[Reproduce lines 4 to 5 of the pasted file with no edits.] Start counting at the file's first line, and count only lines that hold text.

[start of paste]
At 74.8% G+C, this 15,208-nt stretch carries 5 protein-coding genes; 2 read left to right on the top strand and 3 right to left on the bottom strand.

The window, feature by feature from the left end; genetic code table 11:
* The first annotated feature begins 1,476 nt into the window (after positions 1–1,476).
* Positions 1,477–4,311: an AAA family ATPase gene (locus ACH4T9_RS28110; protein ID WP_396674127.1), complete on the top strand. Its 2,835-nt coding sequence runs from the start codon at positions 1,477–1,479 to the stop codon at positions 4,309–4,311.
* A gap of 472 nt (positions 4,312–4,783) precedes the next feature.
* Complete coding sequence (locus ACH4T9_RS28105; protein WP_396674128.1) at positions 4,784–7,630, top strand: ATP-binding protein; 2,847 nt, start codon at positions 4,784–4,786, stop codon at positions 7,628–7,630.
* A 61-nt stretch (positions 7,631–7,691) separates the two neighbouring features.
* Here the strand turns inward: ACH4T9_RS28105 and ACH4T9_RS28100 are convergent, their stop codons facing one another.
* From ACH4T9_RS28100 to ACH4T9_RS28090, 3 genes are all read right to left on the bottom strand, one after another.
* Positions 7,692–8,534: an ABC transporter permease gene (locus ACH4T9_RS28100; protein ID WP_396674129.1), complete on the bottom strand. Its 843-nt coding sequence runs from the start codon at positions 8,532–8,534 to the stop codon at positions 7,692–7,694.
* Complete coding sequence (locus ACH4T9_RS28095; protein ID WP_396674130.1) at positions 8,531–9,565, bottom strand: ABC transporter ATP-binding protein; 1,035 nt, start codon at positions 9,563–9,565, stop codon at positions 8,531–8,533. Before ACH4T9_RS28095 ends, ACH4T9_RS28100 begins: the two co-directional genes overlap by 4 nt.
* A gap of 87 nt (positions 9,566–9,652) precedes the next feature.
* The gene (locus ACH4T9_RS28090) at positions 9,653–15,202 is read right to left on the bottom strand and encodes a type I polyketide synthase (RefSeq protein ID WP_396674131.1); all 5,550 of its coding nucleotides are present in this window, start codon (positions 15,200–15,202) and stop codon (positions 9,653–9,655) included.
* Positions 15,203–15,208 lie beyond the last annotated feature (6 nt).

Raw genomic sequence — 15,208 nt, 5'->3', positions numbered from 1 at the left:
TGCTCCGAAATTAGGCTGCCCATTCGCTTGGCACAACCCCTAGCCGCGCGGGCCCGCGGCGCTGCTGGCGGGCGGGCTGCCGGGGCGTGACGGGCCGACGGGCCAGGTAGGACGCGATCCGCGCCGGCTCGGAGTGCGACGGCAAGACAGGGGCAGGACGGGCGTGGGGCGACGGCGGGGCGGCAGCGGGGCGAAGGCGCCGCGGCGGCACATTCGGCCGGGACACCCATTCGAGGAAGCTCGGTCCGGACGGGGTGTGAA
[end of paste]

* Positions 1,477–4,311: an AAA family ATPase gene (locus ACH4T9_RS28110; protein ID WP_396674127.1), complete on the top strand. Its 2,835-nt coding sequence runs from the start codon at positions 1,477–1,479 to the stop codon at positions 4,309–4,311.
* A gap of 472 nt (positions 4,312–4,783) precedes the next feature.